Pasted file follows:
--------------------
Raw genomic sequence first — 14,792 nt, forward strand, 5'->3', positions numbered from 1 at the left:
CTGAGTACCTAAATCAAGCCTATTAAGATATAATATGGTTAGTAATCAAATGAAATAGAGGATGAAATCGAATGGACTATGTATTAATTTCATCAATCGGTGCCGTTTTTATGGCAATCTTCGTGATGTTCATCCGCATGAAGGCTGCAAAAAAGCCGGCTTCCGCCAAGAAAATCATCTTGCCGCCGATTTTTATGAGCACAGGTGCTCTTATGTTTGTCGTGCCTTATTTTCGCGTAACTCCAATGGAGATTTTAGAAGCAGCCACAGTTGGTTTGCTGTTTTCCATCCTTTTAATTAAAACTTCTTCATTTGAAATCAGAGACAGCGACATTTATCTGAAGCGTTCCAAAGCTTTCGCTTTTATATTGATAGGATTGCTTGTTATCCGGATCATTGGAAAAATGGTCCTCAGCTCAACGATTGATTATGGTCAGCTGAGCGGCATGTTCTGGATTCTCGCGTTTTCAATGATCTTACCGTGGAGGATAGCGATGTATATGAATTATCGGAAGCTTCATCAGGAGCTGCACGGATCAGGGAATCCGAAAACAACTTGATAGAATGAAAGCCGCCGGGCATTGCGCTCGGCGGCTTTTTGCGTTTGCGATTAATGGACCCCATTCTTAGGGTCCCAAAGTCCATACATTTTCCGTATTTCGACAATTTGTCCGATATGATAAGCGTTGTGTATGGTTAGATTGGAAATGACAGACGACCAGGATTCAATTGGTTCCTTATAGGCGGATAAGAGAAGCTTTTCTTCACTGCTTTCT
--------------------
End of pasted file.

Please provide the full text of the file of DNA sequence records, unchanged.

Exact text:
Raw genomic sequence first — 14,792 nt, forward strand, 5'->3', positions numbered from 1 at the left:
CTGAGTACCTAAATCAAGCCTATTAAGATATAATATGGTTAGTAATCAAATGAAATAGAGGATGAAATCGAATGGACTATGTATTAATTTCATCAATCGGTGCCGTTTTTATGGCAATCTTCGTGATGTTCATCCGCATGAAGGCTGCAAAAAAGCCGGCTTCCGCCAAGAAAATCATCTTGCCGCCGATTTTTATGAGCACAGGTGCTCTTATGTTTGTCGTGCCTTATTTTCGCGTAACTCCAATGGAGATTTTAGAAGCAGCCACAGTTGGTTTGCTGTTTTCCATCCTTTTAATTAAAACTTCTTCATTTGAAATCAGAGACAGCGACATTTATCTGAAGCGTTCCAAAGCTTTCGCTTTTATATTGATAGGATTGCTTGTTATCCGGATCATTGGAAAAATGGTCCTCAGCTCAACGATTGATTATGGTCAGCTGAGCGGCATGTTCTGGATTCTCGCGTTTTCAATGATCTTACCGTGGAGGATAGCGATGTATATGAATTATCGGAAGCTTCATCAGGAGCTGCACGGATCAGGGAATCCGAAAACAACTTGATAGAATGAAAGCCGCCGGGCATTGCGCTCGGCGGCTTTTTGCGTTTGCGATTAATGGACCCCATTCTTAGGGTCCCAAAGTCCATACATTTTCCGTATTTCGACAATTTGTCCGATATGATAAGCGTTGTGTATGGTTAGATTGGAAATGACAGACGACCAGGATTCAATTGGTTCCTTATAGGCGGATAAGAGAAGCTTTTCTTCACTGCTTTCT